Reduce Slut Shamming, so Women can Explore Expression of Desire

I am a 21 years old male, in college.

I've always enjoyed feeling desired. I grew excited to pick up the signs that a girl was into me, or to hear it directly from her or someone else. Even if it is coy, its the small gestures that imply the desire that kept my attraction and motivation.

I am aware that many men persistently court women due to our gender roles. And I faced some invalidation in my need for desire from girls who followed this gender norm. However, I've had enough personal success and have seen enough desire fired in other relationships from the women in them that I might hypothesize that the gender norm is (fortunately) turning more! Wether or not this is due to the feminist movement or something, I honestly can't say I understand.

But I can open the discussion up to this: have you heard of a term called "slut shamming?" It's a popular equality concept in colleges nowadays. There's this idea that women should be allowed to seduce and actively seek out sexual experience as much as men do without scrutiny. However, due to our gender norms, the woman with a reputation to sleep around a lot is shammed, often called a "slut." On the contrary, its acceptable or even encouraged for the man to sleep around a lot. Many women I talk to on my campus hold a pet peeve about this.

And it makes sense to me as well. I understand that there a lot of evolutionary factors that have developed, such as defense against rape culture, that have built to our current norms. But such factors are just unfortunate and need to be continually fought in our society. Sure, its evolutionarily sound for women to know how to protect herself, but socially, we also need to keep actively discouraging men to rape. But this is just side note; I digress...

In the current norm, Men have a right to establish a better understanding of their own attractions in their relationships, and could use this in consideration of a long term commitment if that matters to them. Ideally today, women should be accepted to explore their sexuality as much as men, so they are allowed to build an understanding of their sexuality when they are ready to settle.

This belief implies that women feel their own desires to express, and that desire can be a factor for their commitment. I think that's fascinating. Here we are saying that as men, we want to be desired, while a lot of younger women today are speaking up to say they want to give desire. I think some women are more comfortable to express desire more than others, but the ones who do want to express desire shouldn't be oppressed with slut shamming.

I think as far as progressing the idea that men need and should get desire as much as women, we have to enable women to express and explore their desires more openly.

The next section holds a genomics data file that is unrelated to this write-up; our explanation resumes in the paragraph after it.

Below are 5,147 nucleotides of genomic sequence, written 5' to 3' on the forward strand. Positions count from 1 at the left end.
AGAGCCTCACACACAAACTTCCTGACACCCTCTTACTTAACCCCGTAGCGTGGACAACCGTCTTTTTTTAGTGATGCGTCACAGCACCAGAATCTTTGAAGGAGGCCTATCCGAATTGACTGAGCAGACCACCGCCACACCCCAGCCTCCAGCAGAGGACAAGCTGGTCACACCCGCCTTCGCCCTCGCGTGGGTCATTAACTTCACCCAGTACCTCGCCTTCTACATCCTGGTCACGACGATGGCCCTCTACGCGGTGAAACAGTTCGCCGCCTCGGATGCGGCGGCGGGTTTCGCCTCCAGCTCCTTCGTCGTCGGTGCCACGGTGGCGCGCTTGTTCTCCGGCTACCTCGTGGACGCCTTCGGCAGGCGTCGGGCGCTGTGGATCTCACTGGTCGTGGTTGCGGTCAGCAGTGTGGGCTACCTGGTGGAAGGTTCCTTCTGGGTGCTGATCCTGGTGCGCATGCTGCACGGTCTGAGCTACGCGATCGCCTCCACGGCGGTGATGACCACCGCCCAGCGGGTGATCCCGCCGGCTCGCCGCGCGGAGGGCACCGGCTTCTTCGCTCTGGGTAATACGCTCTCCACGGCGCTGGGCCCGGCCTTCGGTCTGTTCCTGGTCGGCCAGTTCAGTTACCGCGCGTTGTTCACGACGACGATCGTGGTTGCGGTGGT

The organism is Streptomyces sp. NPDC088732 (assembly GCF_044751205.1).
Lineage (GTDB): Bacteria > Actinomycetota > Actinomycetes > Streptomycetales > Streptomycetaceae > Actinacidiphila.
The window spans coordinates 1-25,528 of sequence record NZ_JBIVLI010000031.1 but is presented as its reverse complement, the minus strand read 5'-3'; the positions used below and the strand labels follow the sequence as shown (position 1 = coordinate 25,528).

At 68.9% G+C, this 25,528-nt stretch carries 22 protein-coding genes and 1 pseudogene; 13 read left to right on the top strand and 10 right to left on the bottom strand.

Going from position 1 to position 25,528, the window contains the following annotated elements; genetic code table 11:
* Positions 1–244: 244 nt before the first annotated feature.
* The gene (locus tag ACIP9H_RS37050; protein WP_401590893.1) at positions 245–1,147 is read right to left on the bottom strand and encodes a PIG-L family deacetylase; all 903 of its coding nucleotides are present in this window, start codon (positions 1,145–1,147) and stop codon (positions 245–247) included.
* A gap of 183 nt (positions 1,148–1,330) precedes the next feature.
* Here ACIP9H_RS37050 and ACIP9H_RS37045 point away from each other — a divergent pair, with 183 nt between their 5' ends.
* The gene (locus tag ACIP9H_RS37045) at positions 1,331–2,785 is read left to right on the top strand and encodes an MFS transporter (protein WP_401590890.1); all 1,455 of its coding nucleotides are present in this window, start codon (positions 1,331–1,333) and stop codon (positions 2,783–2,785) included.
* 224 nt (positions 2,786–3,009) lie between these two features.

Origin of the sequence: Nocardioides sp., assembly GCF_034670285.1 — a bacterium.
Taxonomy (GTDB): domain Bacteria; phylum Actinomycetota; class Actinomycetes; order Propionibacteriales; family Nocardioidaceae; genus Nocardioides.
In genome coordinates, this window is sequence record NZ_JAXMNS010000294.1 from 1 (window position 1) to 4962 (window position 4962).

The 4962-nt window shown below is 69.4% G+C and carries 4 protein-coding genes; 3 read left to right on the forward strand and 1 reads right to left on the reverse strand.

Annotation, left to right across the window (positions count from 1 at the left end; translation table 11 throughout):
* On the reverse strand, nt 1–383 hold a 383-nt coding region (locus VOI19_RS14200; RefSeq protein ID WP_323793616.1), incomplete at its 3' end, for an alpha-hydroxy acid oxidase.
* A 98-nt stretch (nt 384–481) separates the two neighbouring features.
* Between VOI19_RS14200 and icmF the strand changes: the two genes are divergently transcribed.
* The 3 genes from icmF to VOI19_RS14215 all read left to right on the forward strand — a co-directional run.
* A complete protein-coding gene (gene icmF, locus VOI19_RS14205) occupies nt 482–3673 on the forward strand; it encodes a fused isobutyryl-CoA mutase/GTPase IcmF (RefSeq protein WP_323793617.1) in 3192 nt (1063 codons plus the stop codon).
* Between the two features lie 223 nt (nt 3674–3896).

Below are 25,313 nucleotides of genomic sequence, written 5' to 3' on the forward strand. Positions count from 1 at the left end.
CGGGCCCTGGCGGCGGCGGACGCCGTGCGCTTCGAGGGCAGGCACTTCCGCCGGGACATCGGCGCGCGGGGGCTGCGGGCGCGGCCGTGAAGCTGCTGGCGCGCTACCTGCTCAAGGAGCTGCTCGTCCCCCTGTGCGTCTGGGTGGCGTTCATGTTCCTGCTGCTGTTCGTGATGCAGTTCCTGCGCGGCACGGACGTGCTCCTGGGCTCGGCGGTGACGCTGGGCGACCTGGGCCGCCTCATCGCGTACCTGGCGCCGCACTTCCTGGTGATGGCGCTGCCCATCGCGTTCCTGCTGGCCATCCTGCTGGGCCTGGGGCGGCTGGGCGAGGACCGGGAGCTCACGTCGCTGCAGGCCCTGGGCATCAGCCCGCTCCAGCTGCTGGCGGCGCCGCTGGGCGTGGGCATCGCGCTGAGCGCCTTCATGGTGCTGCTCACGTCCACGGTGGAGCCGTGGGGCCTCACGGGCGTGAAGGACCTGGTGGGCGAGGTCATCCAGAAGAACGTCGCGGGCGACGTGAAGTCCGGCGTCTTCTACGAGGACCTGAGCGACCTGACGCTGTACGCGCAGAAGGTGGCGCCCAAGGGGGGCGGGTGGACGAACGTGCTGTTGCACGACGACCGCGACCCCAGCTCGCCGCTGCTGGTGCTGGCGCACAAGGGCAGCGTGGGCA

Sexual shaming of any kind is wrong

We need to get rid of slut shaming but we also need to get rid of the sexual shaming of men too. Both can e damaging and both can hold people back from pursuing a relationship or asking out somebody who just might actually be interested in them.

I believe everyone would love

I believe everyone would love to be desired but the question is, do you make yourself desirable? Current bf does not have a very high level of good hygiene and although I have mentioned very nicely my concerns, he still doesn't get it. So, although it may seem superficial, it is not easy showing desire to someone who doesn't adhere to the basics or doesn't see the importance.

Desirability and self-esteem

So recently I was in a relationship with this girl. She cheated on me and I think I did pretty well.. I called the relationship off in a calm manner after finding out all the details.

As a 25 year old guy I had only had sex with this one girl in my life - And I didn't feel very valuable (as a sexual being aka. 'desirable') at all. I particularly felt bad about my inexperience. I felt like I could get someone better in my life, and I was hurt.

I said to myself - 'I would like to find someone for sex' - to make me feel better about myself - to see if I could, and to enjoy myself. (like some of my other friends manage to do)
and so I tried, for some time - (yes, seriously - not an unattractive bloke, and I read PUA books and put myself out there)
and while I was failing at this I was feeling worse and worse - and eventually I was getting angry and bitter. (yes... eventually Elliot Rodger style)

(She however had no trouble finding other people to make her feel 'desirable' in this same regard)

I felt like I was being downtrodden in a direct competition with every other guy on the planet, for scraps of validation that the occasional women might choose to bestow apon the best ranks of insatiable men.
eventually I got so angry that I was beginning to loose efficiency in my life because of it - and I couldn't find peace.

I remembered an old family friend who was a friendly and religious fellow who lived the bulk of his entire life (even till today) with only a pet cat - voluntarily with no-one else for physical comfort and perhaps some deeper bitterness.
I reached relaxation and a catharsis when I began to consider that I would be OK with a life such as this - perhaps I too would be able to find contentment and happiness with a cat.

And so I began down this route, I began to use some of the ideas and techniques I learned in my first relationship to give life into some old friendships and to try and foster some new and meaningful ones, I reconnected with my little brother, and I went on a sizable and daring holiday by myself. I began to go out of my way to take 'dates' (ie. fun adventures) by myself - and sometimes others - for myself.

I am feeling a bit better.

Please correct me if I'm wrong.

From the comments above, I am assuming we are talking about physical/sexual desire.
Please correct me if I'm wrong, but I was under the impression that being physically desired was every mans fantasy. Isn't that what many of the porno films play on? A hot women who can't keep her hands off of you and yearns for you and can't get enough of you? Isn't it also the reason that many men in long term relationships complain that their partner never initiates love making? It would make the man feel desired if the woman came to him wanting his body.
So, to answer the question: Do men need, or should they need, to feel desired?
I believe that it's every mans Deepest Desire to feel Desired.

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Mark D. White is the chair of the Department of Philosophy at the College of Staten Island/CUNY.